Thursday, December 14, 2006

The Big Difference

Thomas Jefferson understood it; Koirala never will

blogdai posted a well-received article here over a year ago. "Democracy and Trust." Check it out below if you have the time. The point is, the big difference between most Western forms of democratic government and the versions pretending to be "absolute democracy" by Koirala and his minions; or the "Republic" ideals loosely blathered by Prachanda, is that, to these men, "democracy" and "republic" are simply terms used to gain political legitimacy with an increasingly scrutinous world body. There was never, nor will there ever be, any sort of trust in the actual political systems that these words represent.

Let's take the Yanks for one example. (And these examples can apply to British Parliament and Franco-democratic principles as well). Just this past November, during a heated election, there was some controversy in a senatorial race in the state of Virginia. Votes were so close that incumbent senator Allen lost by a mere fraction of the popular vote. Now, under Virginia law, Mr. Allen had the RIGHT to demand a recount, and prolong this election to his ultimate satisfaction as it were. The kicker was, the entire recount would have been paid for by the State of Virginia! Basically, a free recount. To his credit, Mr. Allen felt that his higher duty was to respect the democratic process that showed him to be a clear, albeit narrow, loser and concede the election to his opponent. The point? Mr. Allen's goal--and blogdai believes this to be the single most important aspect of a democracy--was to preserve the integrity of the electoral system and thus preserve American representative democracy. Want a bigger example? Al Gore vs. George Bush: 'nuff said.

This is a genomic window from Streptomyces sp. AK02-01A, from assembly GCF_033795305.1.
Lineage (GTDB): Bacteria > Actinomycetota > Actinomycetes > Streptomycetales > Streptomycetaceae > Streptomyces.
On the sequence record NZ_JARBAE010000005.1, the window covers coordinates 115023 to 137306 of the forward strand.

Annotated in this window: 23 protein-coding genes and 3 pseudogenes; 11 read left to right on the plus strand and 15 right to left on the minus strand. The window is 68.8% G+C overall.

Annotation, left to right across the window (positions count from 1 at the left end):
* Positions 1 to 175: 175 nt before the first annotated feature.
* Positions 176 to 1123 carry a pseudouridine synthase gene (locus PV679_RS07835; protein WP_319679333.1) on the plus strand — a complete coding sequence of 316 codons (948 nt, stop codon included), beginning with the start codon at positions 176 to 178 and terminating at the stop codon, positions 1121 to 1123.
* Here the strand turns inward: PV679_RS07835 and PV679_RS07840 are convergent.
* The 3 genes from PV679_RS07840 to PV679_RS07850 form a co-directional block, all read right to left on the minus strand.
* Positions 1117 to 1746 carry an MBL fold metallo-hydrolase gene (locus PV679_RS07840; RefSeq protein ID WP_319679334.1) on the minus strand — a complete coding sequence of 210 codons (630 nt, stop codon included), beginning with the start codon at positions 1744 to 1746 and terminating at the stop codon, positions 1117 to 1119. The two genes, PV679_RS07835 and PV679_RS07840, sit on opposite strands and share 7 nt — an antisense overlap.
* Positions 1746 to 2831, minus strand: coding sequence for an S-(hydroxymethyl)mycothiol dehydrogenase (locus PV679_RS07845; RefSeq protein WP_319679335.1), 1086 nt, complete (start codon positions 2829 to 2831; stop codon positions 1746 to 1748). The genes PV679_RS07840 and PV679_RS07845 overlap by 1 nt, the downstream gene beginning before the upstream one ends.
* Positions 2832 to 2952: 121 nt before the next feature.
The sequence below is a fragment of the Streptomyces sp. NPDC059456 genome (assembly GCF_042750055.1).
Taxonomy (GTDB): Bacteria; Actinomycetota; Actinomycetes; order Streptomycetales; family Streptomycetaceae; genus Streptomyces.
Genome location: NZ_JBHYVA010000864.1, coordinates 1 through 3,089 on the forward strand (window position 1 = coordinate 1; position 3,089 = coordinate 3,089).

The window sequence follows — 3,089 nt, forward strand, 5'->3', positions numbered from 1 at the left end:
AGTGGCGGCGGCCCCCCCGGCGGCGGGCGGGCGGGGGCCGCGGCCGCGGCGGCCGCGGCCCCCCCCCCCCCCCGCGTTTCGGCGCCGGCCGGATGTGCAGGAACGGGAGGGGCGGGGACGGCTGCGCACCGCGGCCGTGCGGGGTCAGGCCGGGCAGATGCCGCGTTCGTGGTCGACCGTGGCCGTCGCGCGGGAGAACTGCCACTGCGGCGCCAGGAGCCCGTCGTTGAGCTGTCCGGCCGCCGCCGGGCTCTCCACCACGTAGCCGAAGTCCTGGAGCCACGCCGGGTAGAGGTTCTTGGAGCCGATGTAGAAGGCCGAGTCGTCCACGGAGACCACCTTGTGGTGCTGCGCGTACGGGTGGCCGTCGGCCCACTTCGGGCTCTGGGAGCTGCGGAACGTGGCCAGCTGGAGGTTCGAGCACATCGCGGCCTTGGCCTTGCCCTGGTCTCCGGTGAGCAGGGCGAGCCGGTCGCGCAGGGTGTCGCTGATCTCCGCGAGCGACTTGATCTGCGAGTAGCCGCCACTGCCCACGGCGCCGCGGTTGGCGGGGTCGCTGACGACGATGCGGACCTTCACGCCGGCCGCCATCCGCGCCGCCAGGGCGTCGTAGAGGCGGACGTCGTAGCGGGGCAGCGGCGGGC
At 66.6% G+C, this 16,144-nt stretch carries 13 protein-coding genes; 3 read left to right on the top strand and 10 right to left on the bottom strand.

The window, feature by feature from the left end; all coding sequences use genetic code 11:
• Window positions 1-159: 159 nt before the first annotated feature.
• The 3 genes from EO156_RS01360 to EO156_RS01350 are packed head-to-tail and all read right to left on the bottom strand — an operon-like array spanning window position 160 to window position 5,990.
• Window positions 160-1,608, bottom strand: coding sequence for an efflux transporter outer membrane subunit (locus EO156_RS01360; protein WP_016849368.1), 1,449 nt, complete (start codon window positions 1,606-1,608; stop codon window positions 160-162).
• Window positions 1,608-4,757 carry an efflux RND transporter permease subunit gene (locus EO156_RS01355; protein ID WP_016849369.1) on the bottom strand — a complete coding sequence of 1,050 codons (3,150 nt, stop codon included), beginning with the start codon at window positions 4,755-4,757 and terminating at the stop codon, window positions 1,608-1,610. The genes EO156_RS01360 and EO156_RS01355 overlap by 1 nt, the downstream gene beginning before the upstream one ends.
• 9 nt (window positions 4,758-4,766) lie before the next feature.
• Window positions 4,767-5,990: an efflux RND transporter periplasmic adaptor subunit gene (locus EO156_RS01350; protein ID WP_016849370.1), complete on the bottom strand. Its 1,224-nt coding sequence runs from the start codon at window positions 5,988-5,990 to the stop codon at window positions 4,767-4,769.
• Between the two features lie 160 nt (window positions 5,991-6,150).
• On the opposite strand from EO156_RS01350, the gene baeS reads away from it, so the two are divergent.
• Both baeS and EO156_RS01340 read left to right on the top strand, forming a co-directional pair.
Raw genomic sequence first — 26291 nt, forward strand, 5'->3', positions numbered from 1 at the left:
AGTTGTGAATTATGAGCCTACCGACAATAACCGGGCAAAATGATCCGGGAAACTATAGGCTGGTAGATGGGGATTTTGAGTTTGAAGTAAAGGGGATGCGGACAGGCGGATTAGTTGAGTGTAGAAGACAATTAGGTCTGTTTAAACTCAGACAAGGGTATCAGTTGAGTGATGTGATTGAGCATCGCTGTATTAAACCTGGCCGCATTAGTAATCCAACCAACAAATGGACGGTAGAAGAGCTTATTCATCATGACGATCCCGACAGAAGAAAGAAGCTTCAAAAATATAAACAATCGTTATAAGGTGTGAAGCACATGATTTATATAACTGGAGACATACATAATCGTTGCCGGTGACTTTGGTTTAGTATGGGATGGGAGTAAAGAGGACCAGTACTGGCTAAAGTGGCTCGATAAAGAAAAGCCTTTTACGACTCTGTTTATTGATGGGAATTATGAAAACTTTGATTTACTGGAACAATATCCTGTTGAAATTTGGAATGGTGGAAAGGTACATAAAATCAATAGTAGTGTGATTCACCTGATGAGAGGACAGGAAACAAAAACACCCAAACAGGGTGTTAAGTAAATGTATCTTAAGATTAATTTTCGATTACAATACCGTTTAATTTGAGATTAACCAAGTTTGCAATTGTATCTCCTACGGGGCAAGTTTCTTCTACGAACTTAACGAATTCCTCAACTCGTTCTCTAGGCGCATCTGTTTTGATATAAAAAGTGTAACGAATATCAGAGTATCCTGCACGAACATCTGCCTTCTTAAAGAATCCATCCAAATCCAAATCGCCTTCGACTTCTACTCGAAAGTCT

What we are getting at here is that the ONLY way a democracy or any type of representative or republican government will work is when all citizens and elected officials agree to follow the rules that preserve the system. Failing this, the system breaks down into chaos and self-interest-based posturing. Sound familiar?

So where does that put us and our beloved Nepal?

We have political leaders who were not elected to office. These same leaders say that they will never agree to a republican form of government and that "we will think" for the Nepali people. These same leaders haven't held an election in over 8 years yet claim a "mandate" from the citizens of Nepal.

We have their partners in crime, the Maoists, who have never once hinted at a compromise in their absolutist, outdated, communist principles. These same Maoists repeatedly violate the terms of a fairly negotiated ceasefire. They dictate their own rules, ignore Nepal's laws with their brutality, and are actively operating a parallel government.

What we have, in reality, is a pair of Kings, Koirala and Prachanda, trying to out maneuver each other for absolute control of Nepal.

Yet here they both stand, trumpeting to the world their committment to democracy and the "will of the People" while keeping their actions as far away from these ideals as possible. Couple that with the fact that there is not enough centralized agreement, in any form, to run and implement government policy in Nepal or follow through on any UN brokered agreement, and you have a questionably failed government just waiting for someone to properly slap the anarchy label on it.

The big difference? A sane, funtioning democratic form of government has an internalized committment from its citizens to preserve the system over all. In Nepal, self-interest and enrichment have always ruled the day.